Recently, I finally took the trek out beyond Mima Mounds to find where Bordeaux, Washington used to be.
Just a quick and important note before I go on. It seems that at least some of the old town site is on private property. I didn't realize this when I was out there, most of the land is inside Capital Forest. But, on closer inspection, there are a couple of parcels that are privately owned. So, to get to some of the old town site, you should probably ask permission first.
Other than there still being parts of it around, Bordeaux seems like a pretty typical old timber town that lost its reason to exist.
Dark Roast Blend, Washington Ghost Towns, Webducks's flickr set and this discussion at MyFamily each give a lot of details and imagery of what you can find out there today.
Mark Gibbs and Edward Echtle also went out back in 1988 and shot this footage:
Being out there and seeing what I saw and seeing the general setting and seeing what other saw, brings up one major question for me. Why isn't Bordeaux, WA a park? Or at least, why isn't there a maintained set of trails to the old ruins that would make it easier to appreciate the old town? I had to turn back fairly quickly because the undergrowth this time of year had taken over the small trails I was able to find.
Now that I think about it, I probably picked the worst time of year to trek through the woods to find some old buildings, the stinging nettles and other vegetation would too high for us to make it very far. I'm probably going to take another shot at it when it's colder.
Other than pointing out all the good resources there are out on Bordeaux, here's my main contribution. This is an aerial photo from 1941 when Bordeaux was in its twilight, overlaid with a modern map.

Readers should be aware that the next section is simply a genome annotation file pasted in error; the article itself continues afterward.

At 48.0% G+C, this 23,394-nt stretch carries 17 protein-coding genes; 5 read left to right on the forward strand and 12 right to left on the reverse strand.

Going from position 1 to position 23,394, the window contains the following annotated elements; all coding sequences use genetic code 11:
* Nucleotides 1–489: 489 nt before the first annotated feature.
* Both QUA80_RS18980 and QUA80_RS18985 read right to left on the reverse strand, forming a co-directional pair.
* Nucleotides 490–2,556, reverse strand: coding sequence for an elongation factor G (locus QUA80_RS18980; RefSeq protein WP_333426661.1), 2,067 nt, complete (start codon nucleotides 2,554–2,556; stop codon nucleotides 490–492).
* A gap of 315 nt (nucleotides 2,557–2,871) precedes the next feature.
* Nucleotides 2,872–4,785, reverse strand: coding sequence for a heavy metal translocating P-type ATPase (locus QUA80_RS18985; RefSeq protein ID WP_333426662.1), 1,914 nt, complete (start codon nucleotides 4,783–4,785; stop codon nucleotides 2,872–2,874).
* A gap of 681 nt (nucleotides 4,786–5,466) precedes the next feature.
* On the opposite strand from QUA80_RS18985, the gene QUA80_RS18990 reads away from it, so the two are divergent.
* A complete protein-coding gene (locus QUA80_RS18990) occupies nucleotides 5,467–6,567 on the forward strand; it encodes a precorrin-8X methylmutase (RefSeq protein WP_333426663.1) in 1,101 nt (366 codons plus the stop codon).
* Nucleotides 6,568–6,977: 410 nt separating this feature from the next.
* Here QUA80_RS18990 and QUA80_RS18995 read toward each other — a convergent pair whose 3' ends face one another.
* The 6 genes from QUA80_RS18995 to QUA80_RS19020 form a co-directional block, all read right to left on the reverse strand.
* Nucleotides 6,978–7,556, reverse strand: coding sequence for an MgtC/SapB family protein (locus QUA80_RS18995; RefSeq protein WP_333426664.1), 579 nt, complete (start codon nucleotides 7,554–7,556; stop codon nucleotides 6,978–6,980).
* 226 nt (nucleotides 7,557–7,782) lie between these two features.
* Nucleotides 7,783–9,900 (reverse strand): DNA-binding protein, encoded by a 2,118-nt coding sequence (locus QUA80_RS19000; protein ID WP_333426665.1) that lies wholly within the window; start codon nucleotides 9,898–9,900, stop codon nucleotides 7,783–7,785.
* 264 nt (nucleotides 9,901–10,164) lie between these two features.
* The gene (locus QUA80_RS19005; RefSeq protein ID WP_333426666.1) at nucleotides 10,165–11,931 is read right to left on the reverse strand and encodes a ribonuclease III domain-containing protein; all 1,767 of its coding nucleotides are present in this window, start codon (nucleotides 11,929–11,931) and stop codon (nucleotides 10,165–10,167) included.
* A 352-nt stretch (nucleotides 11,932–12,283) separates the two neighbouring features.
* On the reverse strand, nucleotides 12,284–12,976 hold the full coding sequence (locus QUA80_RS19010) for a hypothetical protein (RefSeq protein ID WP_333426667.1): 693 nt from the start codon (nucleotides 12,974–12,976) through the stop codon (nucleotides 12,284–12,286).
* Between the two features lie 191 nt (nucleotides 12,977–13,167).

I couldn't help myself, I made a bird's eye view looking up the Mima Creek valley too.
When I was in first grade, back in the 50s, we lived on Eld Inlet next door to the people that owned Bordeax at the time. One weekend my dad took my brother and me to Bordeaux. We had the permission of the owners as well as the keys to all the locked buildings and gates. At that time most of the old mill buildings were still intact and one contained several old logging locamotives. I remember marvelling at the huge saws and other mill equipment. It is a pity that mnone of the old logging towns like Bordeaux have been maintained for historical purposes. They were a big part of the history of southwest Washington.
Bass Harbor, M
Where did you get the aerial picture from?
The aerial is from the USGS Earth Explorer: earthexplorer.usgs.gov
Hi, I was in this area, but there are no gps location of where the exact site is? Can you put a dot where the ruins are located.
Post a Comment